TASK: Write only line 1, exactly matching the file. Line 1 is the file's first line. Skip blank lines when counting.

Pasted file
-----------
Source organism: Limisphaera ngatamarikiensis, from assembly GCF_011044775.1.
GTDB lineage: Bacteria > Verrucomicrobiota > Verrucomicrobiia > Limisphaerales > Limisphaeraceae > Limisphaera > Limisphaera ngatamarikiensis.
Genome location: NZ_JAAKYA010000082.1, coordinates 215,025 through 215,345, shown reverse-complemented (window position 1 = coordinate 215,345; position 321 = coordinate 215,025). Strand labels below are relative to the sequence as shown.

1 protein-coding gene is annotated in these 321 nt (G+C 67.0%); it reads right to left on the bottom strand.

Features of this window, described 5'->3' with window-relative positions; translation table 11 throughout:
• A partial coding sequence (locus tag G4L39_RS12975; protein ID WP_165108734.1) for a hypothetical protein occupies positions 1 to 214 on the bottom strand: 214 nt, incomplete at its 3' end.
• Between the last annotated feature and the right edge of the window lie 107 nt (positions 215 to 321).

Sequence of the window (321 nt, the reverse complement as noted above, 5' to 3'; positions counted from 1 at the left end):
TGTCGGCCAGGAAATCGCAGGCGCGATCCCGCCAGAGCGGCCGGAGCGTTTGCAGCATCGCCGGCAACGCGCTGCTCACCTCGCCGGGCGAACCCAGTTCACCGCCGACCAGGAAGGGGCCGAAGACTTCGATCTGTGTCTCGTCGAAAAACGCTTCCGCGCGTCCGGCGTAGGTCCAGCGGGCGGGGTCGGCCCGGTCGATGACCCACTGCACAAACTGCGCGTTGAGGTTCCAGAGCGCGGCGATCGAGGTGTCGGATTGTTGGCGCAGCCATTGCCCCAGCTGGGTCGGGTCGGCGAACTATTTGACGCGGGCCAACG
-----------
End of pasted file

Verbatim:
Source organism: Limisphaera ngatamarikiensis, from assembly GCF_011044775.1.